Helistroke: Physician-to-Patient Model That May Change Stroke Treatment
Transporting a stroke specialists direct to a patient via helicopter may be a practical and realistic method to improve outcomes. A Johns Hopkins Medicine research team conducted a proof-of-concept study of a ‘helistroke service', transporting a physician by helicopter to perform a standard intervention for stroke.
The researchers at Johns Hopkins chose Suburban Hospital in Washington, D.C. as their location for physician transfer. This is due to the hospital's location – being part of Johns Hopkins Health System – and despite the hospital having radiologists and equipment to image blood vessels, it has no neurointerventional experts on hand to provide immediate, catheter-based treatment.
The prospective patient for the pilot study had to have a large vessel blockage and a National Institutes of Health Stroke Scale rating greater than 8. Such a patient was identified in Suburban at 11:12am of January this year. Scans of the patient's blood vessels and brain tissue were completed at 11:58am and the physician chosen to treat the patient, Dr. Ferdinand Hui, was informed at 12:07pm. The Johns Hopkins Lifeline helicopter was cleared for takeoff at 12:24pm and the journey to Suburban Hospital took 19 minutes.
The time it took for the decision-to-treat with the catheter to groin closure was 77 minutes, which is similar to treatment in one institution without transfer. The patient subsequently received tissue Plasminogen Activator and improved clinically.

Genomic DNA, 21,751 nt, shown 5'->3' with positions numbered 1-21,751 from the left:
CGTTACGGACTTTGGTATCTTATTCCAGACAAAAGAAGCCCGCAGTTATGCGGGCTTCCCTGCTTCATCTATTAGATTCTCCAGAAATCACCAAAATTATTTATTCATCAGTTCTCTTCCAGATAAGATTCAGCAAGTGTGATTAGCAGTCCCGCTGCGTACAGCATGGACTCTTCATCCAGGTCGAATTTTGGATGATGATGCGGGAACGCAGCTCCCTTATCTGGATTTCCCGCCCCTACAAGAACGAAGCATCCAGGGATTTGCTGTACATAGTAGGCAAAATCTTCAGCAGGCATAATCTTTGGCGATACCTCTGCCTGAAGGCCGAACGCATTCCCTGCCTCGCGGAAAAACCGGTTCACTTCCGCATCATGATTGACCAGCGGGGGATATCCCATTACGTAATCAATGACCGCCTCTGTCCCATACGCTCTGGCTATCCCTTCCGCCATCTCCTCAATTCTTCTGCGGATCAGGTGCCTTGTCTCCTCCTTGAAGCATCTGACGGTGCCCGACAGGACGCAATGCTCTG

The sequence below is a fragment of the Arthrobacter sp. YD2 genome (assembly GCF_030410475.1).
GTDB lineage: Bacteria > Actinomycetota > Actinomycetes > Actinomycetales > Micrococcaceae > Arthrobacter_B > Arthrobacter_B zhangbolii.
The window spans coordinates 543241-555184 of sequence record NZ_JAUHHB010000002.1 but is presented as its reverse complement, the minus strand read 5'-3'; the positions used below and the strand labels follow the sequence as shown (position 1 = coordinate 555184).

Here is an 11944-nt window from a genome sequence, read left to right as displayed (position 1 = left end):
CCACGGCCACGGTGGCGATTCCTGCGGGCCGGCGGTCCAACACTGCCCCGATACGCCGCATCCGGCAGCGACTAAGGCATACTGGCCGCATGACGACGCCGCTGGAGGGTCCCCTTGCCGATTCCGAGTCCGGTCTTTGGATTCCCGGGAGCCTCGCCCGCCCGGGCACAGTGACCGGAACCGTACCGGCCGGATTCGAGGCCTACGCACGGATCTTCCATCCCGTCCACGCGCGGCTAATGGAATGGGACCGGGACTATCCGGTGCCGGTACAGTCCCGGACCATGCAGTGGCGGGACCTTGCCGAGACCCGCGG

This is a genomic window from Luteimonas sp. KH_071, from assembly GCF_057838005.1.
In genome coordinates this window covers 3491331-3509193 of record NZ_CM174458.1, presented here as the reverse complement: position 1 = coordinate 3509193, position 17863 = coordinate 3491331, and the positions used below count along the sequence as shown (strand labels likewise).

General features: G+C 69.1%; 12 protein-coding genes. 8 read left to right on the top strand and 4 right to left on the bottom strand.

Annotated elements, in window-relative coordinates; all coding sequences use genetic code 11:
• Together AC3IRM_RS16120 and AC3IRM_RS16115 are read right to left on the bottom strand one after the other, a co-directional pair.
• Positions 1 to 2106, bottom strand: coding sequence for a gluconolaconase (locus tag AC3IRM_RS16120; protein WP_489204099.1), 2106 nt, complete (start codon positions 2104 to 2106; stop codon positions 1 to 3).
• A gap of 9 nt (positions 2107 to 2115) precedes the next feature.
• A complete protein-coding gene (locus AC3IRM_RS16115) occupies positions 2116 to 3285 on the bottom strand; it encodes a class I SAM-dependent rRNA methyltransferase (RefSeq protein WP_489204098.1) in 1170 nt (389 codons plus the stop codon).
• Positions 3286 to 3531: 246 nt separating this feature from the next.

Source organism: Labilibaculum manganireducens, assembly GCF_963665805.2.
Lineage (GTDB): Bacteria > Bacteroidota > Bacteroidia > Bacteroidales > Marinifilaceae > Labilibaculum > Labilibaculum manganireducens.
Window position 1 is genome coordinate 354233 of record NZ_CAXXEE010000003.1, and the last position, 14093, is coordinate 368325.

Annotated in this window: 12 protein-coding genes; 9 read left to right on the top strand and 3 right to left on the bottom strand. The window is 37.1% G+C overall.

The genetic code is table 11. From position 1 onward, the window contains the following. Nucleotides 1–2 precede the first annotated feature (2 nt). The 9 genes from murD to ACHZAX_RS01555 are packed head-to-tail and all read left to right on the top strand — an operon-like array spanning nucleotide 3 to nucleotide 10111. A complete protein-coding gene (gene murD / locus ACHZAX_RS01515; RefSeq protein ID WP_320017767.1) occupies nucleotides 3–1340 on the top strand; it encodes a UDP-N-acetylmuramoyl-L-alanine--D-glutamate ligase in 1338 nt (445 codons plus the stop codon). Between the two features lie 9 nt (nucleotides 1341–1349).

Doctor Hui noted that the helistroke service model could be expanded to improve standards of care in rural areas and other places where specialized care is limited. “Up until now, the model has been that the 'right place' was a central location, like a tertiary facility," said Jim Scheulen, MBA, chief administrative officer of emergency medicine at Johns Hopkins Hospital. “But what we have demonstrated here is that bringing the right resources in the right time to the patient may actually be a better approach than always moving the patient.”
Compared to the average cost of transferring a patient by helicopter ($6,500-$8,000), the cost of transferring a physician in this case was roughly 20% cheaper ($2,000-$3,000) for the hospital network.
For more information visit Hopkinsmedicine.org.